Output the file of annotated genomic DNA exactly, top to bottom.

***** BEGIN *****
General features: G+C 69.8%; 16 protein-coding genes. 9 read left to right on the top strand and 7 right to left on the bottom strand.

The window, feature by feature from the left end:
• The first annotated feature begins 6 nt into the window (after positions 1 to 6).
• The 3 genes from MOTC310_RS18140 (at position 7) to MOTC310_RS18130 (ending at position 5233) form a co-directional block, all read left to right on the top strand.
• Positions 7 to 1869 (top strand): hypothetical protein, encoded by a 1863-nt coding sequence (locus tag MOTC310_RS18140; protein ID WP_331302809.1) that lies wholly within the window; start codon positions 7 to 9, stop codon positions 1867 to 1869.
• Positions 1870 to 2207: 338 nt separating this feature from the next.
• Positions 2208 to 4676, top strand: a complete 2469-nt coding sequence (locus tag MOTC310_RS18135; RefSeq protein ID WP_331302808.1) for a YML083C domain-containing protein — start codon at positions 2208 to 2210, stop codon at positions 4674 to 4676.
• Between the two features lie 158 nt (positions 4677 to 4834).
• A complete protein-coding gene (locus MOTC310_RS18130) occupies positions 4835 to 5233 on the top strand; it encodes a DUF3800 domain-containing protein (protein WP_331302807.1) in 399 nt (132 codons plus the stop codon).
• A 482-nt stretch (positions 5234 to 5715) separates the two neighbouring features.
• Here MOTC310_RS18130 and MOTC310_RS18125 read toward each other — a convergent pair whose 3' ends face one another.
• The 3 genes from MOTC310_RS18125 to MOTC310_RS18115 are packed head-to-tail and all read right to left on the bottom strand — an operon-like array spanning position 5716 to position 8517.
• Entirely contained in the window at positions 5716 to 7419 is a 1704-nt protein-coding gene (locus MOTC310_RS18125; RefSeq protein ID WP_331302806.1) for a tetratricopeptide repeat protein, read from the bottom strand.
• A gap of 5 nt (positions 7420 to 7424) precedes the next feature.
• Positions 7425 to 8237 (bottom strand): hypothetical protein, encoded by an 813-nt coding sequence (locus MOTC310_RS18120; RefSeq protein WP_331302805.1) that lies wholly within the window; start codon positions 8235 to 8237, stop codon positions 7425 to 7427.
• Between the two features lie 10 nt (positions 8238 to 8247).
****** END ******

General features: G+C 69.8%; 16 protein-coding genes. 9 read left to right on the top strand and 7 right to left on the bottom strand.

The window, feature by feature from the left end:
• The first annotated feature begins 6 nt into the window (after positions 1 to 6).
• The 3 genes from MOTC310_RS18140 (at position 7) to MOTC310_RS18130 (ending at position 5233) form a co-directional block, all read left to right on the top strand.
• Positions 7 to 1869 (top strand): hypothetical protein, encoded by a 1863-nt coding sequence (locus tag MOTC310_RS18140; protein ID WP_331302809.1) that lies wholly within the window; start codon positions 7 to 9, stop codon positions 1867 to 1869.
• Positions 1870 to 2207: 338 nt separating this feature from the next.
• Positions 2208 to 4676, top strand: a complete 2469-nt coding sequence (locus tag MOTC310_RS18135; RefSeq protein ID WP_331302808.1) for a YML083C domain-containing protein — start codon at positions 2208 to 2210, stop codon at positions 4674 to 4676.
• Between the two features lie 158 nt (positions 4677 to 4834).
• A complete protein-coding gene (locus MOTC310_RS18130) occupies positions 4835 to 5233 on the top strand; it encodes a DUF3800 domain-containing protein (protein WP_331302807.1) in 399 nt (132 codons plus the stop codon).
• A 482-nt stretch (positions 5234 to 5715) separates the two neighbouring features.
• Here MOTC310_RS18130 and MOTC310_RS18125 read toward each other — a convergent pair whose 3' ends face one another.
• The 3 genes from MOTC310_RS18125 to MOTC310_RS18115 are packed head-to-tail and all read right to left on the bottom strand — an operon-like array spanning position 5716 to position 8517.
• Entirely contained in the window at positions 5716 to 7419 is a 1704-nt protein-coding gene (locus MOTC310_RS18125; RefSeq protein ID WP_331302806.1) for a tetratricopeptide repeat protein, read from the bottom strand.
• A gap of 5 nt (positions 7420 to 7424) precedes the next feature.
• Positions 7425 to 8237 (bottom strand): hypothetical protein, encoded by an 813-nt coding sequence (locus MOTC310_RS18120; RefSeq protein WP_331302805.1) that lies wholly within the window; start codon positions 8235 to 8237, stop codon positions 7425 to 7427.
• Between the two features lie 10 nt (positions 8238 to 8247).